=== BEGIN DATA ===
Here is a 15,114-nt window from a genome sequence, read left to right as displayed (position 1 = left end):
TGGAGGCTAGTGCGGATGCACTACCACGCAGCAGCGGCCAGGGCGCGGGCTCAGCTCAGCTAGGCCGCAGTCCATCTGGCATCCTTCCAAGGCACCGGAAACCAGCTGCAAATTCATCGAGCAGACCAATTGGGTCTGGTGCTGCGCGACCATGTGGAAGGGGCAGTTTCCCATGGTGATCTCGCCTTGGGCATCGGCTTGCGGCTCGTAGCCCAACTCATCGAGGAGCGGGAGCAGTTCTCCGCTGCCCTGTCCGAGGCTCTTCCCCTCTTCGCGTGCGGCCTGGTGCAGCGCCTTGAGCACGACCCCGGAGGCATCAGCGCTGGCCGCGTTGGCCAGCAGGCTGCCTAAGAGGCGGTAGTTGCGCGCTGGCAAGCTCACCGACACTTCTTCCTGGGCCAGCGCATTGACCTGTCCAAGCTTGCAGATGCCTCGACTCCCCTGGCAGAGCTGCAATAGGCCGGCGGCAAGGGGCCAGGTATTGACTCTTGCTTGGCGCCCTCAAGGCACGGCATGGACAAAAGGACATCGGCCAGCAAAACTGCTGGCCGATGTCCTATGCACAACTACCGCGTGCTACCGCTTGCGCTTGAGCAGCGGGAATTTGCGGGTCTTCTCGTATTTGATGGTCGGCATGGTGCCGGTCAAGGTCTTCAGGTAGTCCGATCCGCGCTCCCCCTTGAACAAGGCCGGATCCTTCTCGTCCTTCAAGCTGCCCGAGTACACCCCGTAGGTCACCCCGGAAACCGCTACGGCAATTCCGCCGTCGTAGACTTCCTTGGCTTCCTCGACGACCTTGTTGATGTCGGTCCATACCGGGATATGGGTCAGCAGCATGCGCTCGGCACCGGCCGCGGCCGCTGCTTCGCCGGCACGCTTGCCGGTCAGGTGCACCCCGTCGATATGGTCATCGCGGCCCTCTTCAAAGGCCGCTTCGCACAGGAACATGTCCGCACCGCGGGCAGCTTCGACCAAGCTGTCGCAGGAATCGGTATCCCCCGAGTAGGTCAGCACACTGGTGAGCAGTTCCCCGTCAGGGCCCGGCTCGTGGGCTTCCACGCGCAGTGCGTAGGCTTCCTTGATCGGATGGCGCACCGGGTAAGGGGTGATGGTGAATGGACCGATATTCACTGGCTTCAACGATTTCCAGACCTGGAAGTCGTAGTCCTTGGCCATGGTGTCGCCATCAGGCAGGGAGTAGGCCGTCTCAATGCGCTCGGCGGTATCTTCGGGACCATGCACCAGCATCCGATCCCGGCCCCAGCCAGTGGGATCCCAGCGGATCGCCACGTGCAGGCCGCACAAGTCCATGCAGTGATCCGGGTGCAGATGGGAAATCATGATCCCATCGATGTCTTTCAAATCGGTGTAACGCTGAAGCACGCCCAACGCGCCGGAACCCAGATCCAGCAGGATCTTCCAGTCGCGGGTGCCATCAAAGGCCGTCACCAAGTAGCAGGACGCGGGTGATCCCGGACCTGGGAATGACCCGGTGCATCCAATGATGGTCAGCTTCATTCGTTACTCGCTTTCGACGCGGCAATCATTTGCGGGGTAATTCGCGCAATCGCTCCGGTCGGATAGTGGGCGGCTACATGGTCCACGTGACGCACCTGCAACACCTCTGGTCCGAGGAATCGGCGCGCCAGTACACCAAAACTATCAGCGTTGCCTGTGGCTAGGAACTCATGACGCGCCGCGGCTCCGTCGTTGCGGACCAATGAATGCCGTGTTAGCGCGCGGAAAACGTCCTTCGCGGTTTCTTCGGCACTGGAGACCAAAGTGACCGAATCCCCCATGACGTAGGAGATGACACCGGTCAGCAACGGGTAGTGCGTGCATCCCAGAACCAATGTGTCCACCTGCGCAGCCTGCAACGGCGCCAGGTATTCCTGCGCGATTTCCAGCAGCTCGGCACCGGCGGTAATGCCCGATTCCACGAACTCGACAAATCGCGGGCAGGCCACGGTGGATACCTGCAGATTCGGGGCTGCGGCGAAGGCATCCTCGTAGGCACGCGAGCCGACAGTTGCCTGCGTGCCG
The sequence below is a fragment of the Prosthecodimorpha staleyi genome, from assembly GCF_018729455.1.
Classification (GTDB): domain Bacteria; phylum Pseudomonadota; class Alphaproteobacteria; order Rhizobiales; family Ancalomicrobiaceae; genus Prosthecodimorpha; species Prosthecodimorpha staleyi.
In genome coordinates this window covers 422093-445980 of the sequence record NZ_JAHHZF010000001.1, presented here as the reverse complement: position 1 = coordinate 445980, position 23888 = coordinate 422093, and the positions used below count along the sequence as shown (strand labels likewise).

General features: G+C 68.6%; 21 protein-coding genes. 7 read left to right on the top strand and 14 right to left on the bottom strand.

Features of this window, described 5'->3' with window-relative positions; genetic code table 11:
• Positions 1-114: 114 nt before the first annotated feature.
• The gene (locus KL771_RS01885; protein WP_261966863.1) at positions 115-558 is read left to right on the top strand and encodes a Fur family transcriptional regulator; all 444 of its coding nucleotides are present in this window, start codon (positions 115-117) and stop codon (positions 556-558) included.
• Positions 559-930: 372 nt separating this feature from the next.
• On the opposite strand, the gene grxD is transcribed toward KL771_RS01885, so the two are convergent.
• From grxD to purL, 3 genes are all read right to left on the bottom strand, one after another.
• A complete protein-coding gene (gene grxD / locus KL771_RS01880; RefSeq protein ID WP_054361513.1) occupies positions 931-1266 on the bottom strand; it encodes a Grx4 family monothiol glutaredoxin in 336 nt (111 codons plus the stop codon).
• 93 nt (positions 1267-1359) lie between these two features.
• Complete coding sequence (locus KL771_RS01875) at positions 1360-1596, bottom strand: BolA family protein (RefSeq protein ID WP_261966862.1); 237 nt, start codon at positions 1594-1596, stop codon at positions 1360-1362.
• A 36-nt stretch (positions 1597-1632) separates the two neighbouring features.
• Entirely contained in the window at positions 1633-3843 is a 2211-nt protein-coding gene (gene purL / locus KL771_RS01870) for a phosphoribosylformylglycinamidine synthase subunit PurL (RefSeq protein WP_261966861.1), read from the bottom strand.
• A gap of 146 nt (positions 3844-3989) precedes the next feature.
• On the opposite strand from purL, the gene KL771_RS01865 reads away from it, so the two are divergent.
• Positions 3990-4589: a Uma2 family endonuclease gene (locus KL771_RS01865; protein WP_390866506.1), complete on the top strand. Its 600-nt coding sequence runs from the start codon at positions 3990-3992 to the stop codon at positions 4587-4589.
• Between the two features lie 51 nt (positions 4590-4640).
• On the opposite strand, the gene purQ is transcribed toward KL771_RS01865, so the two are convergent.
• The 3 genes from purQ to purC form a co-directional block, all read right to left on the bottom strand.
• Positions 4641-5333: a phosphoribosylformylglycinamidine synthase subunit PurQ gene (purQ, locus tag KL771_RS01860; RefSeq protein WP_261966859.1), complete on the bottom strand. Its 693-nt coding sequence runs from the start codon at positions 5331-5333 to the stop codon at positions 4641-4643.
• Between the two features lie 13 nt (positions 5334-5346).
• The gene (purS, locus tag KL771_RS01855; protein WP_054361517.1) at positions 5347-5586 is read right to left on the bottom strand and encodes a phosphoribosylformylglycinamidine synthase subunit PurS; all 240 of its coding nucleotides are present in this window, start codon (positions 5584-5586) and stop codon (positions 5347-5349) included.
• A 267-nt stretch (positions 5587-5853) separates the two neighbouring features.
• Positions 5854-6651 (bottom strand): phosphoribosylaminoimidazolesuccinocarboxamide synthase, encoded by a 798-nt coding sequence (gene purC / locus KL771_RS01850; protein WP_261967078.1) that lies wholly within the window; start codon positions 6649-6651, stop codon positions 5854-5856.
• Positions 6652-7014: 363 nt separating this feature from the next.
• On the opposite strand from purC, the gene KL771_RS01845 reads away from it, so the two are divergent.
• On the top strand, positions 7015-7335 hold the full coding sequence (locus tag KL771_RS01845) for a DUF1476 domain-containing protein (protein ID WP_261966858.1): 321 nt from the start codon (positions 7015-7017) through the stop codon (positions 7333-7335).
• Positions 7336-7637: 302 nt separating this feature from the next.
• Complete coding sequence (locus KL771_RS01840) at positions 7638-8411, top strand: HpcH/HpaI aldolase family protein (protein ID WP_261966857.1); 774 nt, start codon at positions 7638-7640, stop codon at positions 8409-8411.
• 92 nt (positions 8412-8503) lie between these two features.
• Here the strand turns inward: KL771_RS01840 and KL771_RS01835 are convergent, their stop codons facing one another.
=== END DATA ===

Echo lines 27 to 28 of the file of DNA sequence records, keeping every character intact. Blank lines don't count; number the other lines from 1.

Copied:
• A 267-nt stretch (positions 5587-5853) separates the two neighbouring features.
• Positions 5854-6651 (bottom strand): phosphoribosylaminoimidazolesuccinocarboxamide synthase, encoded by a 798-nt coding sequence (gene purC / locus KL771_RS01850; protein WP_261967078.1) that lies wholly within the window; start codon positions 6649-6651, stop codon positions 5854-5856.